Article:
Are you a marketing or IT manager who’s confused when navigating Google Analytics? Wish you could see only key performance indicators in one place? Or, do you want to share only some of your data in an automatically updated report? Kalamuna has created a Google Data Studio (GDS) report template to help our clients better visualize their data, and because part of our mission is to help colleges and universities meet their goals through technology, we’re creating free reports for higher-ed professionals now until April 30.
The Drupal community’s got heart. We partner with organizations that do work that matters, and we champion web accessibility, higher education and nonprofits in our events. This year at BADCamp we wanted to shine a light on this aspect of the community and do something different with our sponsor booth. Instead of giving away schwag, we gave away pre-paid charity gift cards that BADCampers could spend on causes they care about. See how the community spent the cards, and get a little background on how this charity donation booth came to be.
We’re happy to announce that once again, we’ll be participating in the Bay Area Drupal Camp (BADCamp,) an annual celebration of open-source software at the University of California, Berkeley. This year, in addition to contributing to the free talks and trainings, we’re excited to participate in a new way — one that we hope everyone will be a part of.
There’s that secret pleasure in scanning another person’s bookshelf while they’re not looking. It’s like Googling someone; you learn things about them that they may not realize they’re sharing. I acknowledge this pleasure and wish to share it with you, the interested Internet, so I queried the Kalamunists on what they’re reading. Check out the list and get a peek at our mental underbelly.
Matthew Mack is reading:
Our time on this earth is limited and we have a commitment to leave it better than we found it. Practically, this means refusing to corroborate the agendas of organizations who, knowingly or not, act with blind disregard to the consequences of their actions on present and future generations. Moreover, it means devoting our collective energy towards causes that will impact the world in a positive way. Kalamuna works primarily with mission-driven organizations. The best way to live up to our values is to act upon them.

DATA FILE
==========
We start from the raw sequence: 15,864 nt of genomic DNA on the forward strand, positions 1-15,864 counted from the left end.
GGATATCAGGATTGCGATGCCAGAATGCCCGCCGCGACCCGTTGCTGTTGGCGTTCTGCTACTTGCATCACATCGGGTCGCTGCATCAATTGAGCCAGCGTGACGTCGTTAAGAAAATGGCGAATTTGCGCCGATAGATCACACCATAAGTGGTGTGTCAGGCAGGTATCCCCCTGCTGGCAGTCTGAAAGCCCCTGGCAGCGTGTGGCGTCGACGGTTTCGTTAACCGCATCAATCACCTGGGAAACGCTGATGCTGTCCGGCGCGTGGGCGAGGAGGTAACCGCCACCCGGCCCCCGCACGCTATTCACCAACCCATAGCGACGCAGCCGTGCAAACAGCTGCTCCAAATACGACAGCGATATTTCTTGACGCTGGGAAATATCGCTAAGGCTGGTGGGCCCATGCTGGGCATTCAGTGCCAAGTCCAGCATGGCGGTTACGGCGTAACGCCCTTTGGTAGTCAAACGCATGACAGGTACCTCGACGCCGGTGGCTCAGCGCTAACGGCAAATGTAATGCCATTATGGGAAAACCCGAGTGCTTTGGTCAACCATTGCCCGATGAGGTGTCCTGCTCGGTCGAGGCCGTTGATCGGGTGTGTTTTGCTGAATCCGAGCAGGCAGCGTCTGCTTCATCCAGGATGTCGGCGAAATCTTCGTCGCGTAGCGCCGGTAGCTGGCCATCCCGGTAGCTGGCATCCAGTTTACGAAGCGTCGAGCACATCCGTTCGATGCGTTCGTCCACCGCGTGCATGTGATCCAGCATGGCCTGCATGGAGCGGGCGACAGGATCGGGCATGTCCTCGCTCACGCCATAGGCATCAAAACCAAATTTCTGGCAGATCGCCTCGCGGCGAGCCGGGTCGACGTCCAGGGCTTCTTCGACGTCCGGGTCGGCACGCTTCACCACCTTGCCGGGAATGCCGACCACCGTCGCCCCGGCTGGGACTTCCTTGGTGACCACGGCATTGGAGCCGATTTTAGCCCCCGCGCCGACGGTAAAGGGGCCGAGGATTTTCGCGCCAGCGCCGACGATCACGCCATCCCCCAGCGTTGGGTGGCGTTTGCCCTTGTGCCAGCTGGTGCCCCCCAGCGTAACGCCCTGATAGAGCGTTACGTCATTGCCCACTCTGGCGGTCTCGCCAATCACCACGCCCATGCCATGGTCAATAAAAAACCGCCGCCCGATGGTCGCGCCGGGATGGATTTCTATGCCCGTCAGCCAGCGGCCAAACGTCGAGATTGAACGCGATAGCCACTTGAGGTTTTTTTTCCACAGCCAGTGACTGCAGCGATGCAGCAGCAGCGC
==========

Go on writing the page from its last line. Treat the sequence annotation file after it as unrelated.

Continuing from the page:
We create sites for universities and mission driven orgs, but we still love to get in on the ground floor with exploratory ventures. It’s in this spirit that we’re excited to announce our work with a University of California at Berkeley (UCB)-related civic software project called AppCivist, which leverages expertise from senior design, UX and development team members Rob Loach and Thiago de Mello Bueno. The new app seeks to help citizens dig into local issues that affect them, and then propose and collaborate on solutions.
This year we were happy to have six team members offering sessions at the Bay Area Drupal Camp in Berkeley, California. From topics ranging from the business of running an agency to actually making the Internet, we had a ton to share. Click to see videos of all of our sessions.
When You're Always Learning...
... you can become the fast-moving, shiny super-species of yourself. You will also become more interesting to talk with at parties. At Kalamuna we like to learn, and since it’s officially “Back to School” month around the U.S., I figured I’d query our brood to see what’s on everyone’s minds this month. Read on to find out what we learned in the past 30 days.
If you want to provide a great user experience for everyone who visits your website, it has to be accessible. By ensuring a site is accessible you also make it easy to use, regardless of one’s physical or mental capabilities. But as anyone who’s had to design or build a website that complies with WCAG 2.0 Level AA guidelines (the common standard for web accessibility) will tell you, it isn’t always easy, and sometimes the problems aren’t obvious. Over the years I’ve noticed a few accessibility issues that keep popping up, so I thought I would share a few of them here so you can catch these common pitfalls on your own projects.
I’ve learned a ton about web accessibility through our work with universities — more relating to the macro variables surrounding the topic and less about code (I am a content strategist) — and if I were a university web manager, content editor or creator, I’d sure want to know this stuff. (For the uninitiated, “web accessibility” refers to enabling equal access to online content and services for all people, including those with visual and mobility impairment.) So here’s my quick overview of things folks in higher ed IT might want to know about web accessibility.